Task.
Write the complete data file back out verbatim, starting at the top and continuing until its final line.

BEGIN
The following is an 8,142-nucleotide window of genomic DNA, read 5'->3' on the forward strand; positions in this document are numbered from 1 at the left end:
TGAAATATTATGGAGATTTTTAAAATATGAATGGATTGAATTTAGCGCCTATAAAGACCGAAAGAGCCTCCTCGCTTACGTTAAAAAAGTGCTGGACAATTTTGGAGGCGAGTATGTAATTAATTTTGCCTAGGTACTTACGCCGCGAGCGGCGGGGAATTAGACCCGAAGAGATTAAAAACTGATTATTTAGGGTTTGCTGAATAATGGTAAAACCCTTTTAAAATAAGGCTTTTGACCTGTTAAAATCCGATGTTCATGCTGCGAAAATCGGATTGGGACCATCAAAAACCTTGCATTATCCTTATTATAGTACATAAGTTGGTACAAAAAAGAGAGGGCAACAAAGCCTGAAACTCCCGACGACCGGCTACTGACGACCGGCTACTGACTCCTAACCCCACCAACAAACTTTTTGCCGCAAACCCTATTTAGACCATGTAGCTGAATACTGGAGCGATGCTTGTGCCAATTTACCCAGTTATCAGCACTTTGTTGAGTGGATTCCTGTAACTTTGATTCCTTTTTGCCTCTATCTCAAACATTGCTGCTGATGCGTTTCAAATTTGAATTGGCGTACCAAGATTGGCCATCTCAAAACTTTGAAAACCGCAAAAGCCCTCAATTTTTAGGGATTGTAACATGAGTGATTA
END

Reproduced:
The following is an 8,142-nucleotide window of genomic DNA, read 5'->3' on the forward strand; positions in this document are numbered from 1 at the left end:
TGAAATATTATGGAGATTTTTAAAATATGAATGGATTGAATTTAGCGCCTATAAAGACCGAAAGAGCCTCCTCGCTTACGTTAAAAAAGTGCTGGACAATTTTGGAGGCGAGTATGTAATTAATTTTGCCTAGGTACTTACGCCGCGAGCGGCGGGGAATTAGACCCGAAGAGATTAAAAACTGATTATTTAGGGTTTGCTGAATAATGGTAAAACCCTTTTAAAATAAGGCTTTTGACCTGTTAAAATCCGATGTTCATGCTGCGAAAATCGGATTGGGACCATCAAAAACCTTGCATTATCCTTATTATAGTACATAAGTTGGTACAAAAAAGAGAGGGCAACAAAGCCTGAAACTCCCGACGACCGGCTACTGACGACCGGCTACTGACTCCTAACCCCACCAACAAACTTTTTGCCGCAAACCCTATTTAGACCATGTAGCTGAATACTGGAGCGATGCTTGTGCCAATTTACCCAGTTATCAGCACTTTGTTGAGTGGATTCCTGTAACTTTGATTCCTTTTTGCCTCTATCTCAAACATTGCTGCTGATGCGTTTCAAATTTGAATTGGCGTACCAAGATTGGCCATCTCAAAACTTTGAAAACCGCAAAAGCCCTCAATTTTTAGGGATTGTAACATGAGTGATTA